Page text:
Cloud hangs over vaping devices

FDA cracks down on electronic cigarettes

Makayla Kyner, Staff Writer

The vape gets shoved into his backpack, and he feels a rush of adrenaline. He hasn’t even vaped yet. The rush of not getting caught almost acts as the hit itself.

“My freshman year I wasn’t really into it,” senior Steve Wragg* said. “But now, it’s all I do. I do it for the buzz. It’s such a rush. I love the feeling I get when the vapor fills my lungs. It’s also an adrenaline rush, especially at school. It’s like we have to try to not get caught, so it gives more of a rush.”

Like Wragg*, millions of high school students across the nation use vapes, Juul electronic cigarettes and other nicotine devices to enjoy the hand to mouth experience, the hit of smoke on the back of the throat and the exhale reward. Vaping also concerns parents because studies have yet to uncover the long-term effects.

On Tuesday, the Food and Drug Adminsistration announced a crackdown of underage use of vapes and other e-cigarettes, specifically Juul devices. The crackdown targets 7-Eleven locations, Shell gas stations, and Cumberland Farms convenience stores. The FDA has also called for Juul labs to hand over design documents, marketing and ingredients to see whether the company specifically targeted young people with its product design.

Teenagers also buy vapes online through authentic vape sites or sites such as Ebay and resell them to other teenagers at a higher price.

“And they’re expensive too,” Wragg* said. “My newest one cost me about $230. I get the money for it by buying and selling vapes more expensive than I bought them for. If I ever got caught with a vape, my parents would most likely kick me out.”

State law currently says “retailers and their employees cannot sell or give cigarettes, e-cigarettes or tobacco products or coupons for cigarettes, e-cigarettes or tobacco products to anyone under 18,” according to the Texas Comptroller of Public Accounts.

In a notice sent to retailers in January, the comptroller listed the rules relating to minors and their parents:

“• Minors cannot buy, use or possess cigarettes, e-cigarettes or tobacco products. The only exceptions are that a minor may possess cigarettes, e-cigarettes or tobacco in the presence of an adult parent, guardian or spouse, or in the presence of an employer if possession of the product is required in the performance of his or her duties as an employee.

“• Minors who violate the cigarette, e-cigarette and the tobacco law can be fined up to $250 and required to attend a cigarette, e-cigarette and tobacco awareness program or participate in a cigarette, e-cigarette or tobacco-related community service. Parents of a minor convicted of a violation may be required to attend the cigarette, e-cigarette and tobacco awareness program with their child.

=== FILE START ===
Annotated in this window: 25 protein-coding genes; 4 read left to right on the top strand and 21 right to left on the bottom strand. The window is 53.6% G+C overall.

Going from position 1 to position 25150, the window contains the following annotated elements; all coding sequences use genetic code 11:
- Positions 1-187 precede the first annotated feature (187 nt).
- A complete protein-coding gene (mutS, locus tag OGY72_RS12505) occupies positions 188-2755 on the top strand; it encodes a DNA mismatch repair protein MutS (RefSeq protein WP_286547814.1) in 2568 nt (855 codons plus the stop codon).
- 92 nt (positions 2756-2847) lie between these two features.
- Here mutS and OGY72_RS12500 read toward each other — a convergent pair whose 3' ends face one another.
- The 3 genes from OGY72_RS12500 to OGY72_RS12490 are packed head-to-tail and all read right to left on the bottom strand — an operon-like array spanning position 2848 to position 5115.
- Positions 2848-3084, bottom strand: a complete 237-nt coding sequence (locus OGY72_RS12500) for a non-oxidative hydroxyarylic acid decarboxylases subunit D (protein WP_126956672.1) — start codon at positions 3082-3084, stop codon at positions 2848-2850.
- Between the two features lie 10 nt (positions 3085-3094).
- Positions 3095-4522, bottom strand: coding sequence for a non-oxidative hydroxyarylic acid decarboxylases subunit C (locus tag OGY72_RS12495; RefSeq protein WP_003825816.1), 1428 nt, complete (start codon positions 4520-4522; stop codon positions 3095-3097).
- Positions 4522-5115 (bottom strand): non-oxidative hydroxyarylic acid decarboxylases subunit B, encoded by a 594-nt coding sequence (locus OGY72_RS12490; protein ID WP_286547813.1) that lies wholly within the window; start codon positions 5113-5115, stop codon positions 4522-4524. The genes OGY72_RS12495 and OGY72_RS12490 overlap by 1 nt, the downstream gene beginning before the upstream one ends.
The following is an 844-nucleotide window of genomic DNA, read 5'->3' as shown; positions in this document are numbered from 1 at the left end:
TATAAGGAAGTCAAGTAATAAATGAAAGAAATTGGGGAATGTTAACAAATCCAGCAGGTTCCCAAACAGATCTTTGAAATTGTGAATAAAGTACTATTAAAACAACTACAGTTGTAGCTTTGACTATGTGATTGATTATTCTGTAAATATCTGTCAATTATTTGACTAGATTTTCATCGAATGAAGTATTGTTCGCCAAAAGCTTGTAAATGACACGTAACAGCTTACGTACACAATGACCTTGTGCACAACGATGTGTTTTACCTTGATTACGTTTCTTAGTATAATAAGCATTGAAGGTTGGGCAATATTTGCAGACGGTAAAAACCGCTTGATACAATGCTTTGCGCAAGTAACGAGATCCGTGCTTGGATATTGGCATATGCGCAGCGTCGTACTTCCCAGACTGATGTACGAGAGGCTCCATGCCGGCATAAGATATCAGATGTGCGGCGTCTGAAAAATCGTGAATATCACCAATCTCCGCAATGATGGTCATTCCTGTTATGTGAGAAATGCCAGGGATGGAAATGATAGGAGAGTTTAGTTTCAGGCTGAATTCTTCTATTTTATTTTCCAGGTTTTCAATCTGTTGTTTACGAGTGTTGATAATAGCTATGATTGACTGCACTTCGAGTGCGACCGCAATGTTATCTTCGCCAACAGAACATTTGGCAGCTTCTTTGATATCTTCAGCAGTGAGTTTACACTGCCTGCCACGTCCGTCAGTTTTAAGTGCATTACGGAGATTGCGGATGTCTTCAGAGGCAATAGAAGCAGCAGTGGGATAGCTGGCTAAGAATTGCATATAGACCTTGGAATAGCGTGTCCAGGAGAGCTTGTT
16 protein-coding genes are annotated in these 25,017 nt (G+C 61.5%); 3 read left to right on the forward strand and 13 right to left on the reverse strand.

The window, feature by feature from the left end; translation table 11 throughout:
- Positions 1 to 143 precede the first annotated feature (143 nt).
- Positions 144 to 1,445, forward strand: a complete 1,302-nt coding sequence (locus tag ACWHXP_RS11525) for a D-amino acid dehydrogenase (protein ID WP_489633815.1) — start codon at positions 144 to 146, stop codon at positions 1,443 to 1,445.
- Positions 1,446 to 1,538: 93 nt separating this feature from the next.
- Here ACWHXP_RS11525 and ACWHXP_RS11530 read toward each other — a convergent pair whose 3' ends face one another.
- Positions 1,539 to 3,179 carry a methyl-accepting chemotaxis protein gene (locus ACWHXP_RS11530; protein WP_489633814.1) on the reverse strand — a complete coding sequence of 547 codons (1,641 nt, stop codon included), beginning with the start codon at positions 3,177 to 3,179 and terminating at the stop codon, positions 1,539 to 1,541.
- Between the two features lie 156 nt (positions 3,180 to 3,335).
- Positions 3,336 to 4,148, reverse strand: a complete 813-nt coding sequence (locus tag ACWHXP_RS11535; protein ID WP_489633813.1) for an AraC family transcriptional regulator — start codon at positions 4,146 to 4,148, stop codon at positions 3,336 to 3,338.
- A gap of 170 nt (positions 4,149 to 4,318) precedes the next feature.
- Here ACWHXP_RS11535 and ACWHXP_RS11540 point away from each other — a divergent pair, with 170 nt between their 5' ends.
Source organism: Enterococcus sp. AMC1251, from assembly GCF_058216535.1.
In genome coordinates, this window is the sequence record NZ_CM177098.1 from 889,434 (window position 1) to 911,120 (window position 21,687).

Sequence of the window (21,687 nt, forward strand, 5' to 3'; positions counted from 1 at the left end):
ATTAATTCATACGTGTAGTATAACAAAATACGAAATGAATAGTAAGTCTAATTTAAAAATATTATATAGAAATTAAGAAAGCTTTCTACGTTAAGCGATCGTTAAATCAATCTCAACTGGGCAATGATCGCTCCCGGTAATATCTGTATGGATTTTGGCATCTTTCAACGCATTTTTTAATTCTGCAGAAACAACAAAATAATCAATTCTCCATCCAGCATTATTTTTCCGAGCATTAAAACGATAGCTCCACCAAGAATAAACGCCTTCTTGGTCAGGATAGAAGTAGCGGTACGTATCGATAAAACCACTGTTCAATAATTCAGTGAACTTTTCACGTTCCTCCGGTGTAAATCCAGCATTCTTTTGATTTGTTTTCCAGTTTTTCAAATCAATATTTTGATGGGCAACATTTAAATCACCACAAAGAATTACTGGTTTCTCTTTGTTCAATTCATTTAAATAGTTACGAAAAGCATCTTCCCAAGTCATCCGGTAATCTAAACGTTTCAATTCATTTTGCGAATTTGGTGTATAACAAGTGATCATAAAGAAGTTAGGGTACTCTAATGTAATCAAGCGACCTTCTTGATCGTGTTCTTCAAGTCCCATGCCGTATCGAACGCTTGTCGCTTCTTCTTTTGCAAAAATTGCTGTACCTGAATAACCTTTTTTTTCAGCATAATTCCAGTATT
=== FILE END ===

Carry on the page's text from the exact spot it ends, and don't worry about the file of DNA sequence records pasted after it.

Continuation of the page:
“• A minor’s driver’s license can be suspended or denied if the minor is convicted of a violation of the cigarette, e-cigarette or tobacco law and does not attend a cigarette, e-cigarette or tobacco awareness program or perform a cigarette, e-cigarette or tobacco-related community service.”

School officials observed an increase in vape usage recently.

“I don’t have an exact number for you, but I can say there has been a sharp increase over previous years,” assistant principal Dean Hofer said.

Efforts to get students to stop vaping have risen with the number of students vaping.

“We’ve tried to heighten awareness of our teachers and parents to spot possible vaping incidents,” Hofer said. “We’ve locked certain restrooms where vaping had been taking place. We rely on Crime Stoppers tips from both adults and students to catch students in possession of vaping devices. The only true way to get students to stop is with parental supervision. It is illegal for a person under the age of 18 to buy or possess a vape device, and regardless of age, they are prohibited on campus.”

Schools try to combat vaping on campus by sentencing students to the Comal Discipline Center and other punishments based on the gravity of the situation.

“Typically students receive three days of in-school suspension and three days of out-of-school suspension,” Hofer said. “A recommendation for a 20 school-day placement is submitted. Then the student and their parents have what is called a due process hearing in front of (principal Michael) Wahl to determine whether that recommendation will be upheld. Obviously there are sometimes special circumstances in which that process can be amended.”

Other students recognize the issue, but teachers are not aware of what to look for. With up and coming vapes, hiding a vape is no longer a challenge. Slip it in a pocket and suddenly it appears to be a flash drive, such as Juul electronic devices.

“It scares me because I am watching my friends get addicted off of what is supposed to be a harmless vape,” junior Lola Craig* said. “Three nic turns into six nic, which turns into 12 nic, and so on until it reaches 50 nic, and suddenly what used to be harmless is now causing an addiction.”


*Students names have been changed.

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